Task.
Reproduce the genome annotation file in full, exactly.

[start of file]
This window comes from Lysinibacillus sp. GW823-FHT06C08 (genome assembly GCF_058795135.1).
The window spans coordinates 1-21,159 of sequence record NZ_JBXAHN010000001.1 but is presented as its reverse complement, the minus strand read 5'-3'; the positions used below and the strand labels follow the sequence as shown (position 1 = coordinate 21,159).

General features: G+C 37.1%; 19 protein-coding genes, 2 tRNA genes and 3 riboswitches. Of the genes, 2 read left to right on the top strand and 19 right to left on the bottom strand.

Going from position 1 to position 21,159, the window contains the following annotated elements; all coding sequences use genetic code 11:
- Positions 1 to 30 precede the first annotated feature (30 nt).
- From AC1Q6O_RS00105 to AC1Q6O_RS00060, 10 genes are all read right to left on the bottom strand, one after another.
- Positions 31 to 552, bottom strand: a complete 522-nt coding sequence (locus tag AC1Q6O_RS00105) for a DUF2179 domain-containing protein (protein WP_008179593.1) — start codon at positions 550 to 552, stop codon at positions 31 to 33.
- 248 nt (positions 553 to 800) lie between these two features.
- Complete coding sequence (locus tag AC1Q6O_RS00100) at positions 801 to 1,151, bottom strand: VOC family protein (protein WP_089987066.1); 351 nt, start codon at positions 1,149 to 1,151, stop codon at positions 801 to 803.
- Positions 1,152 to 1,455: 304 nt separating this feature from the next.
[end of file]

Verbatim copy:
This window comes from Lysinibacillus sp. GW823-FHT06C08 (genome assembly GCF_058795135.1).
The window spans coordinates 1-21,159 of sequence record NZ_JBXAHN010000001.1 but is presented as its reverse complement, the minus strand read 5'-3'; the positions used below and the strand labels follow the sequence as shown (position 1 = coordinate 21,159).

General features: G+C 37.1%; 19 protein-coding genes, 2 tRNA genes and 3 riboswitches. Of the genes, 2 read left to right on the top strand and 19 right to left on the bottom strand.

Going from position 1 to position 21,159, the window contains the following annotated elements; all coding sequences use genetic code 11:
- Positions 1 to 30 precede the first annotated feature (30 nt).
- From AC1Q6O_RS00105 to AC1Q6O_RS00060, 10 genes are all read right to left on the bottom strand, one after another.
- Positions 31 to 552, bottom strand: a complete 522-nt coding sequence (locus tag AC1Q6O_RS00105) for a DUF2179 domain-containing protein (protein WP_008179593.1) — start codon at positions 550 to 552, stop codon at positions 31 to 33.
- 248 nt (positions 553 to 800) lie between these two features.
- Complete coding sequence (locus tag AC1Q6O_RS00100) at positions 801 to 1,151, bottom strand: VOC family protein (protein WP_089987066.1); 351 nt, start codon at positions 1,149 to 1,151, stop codon at positions 801 to 803.
- Positions 1,152 to 1,455: 304 nt separating this feature from the next.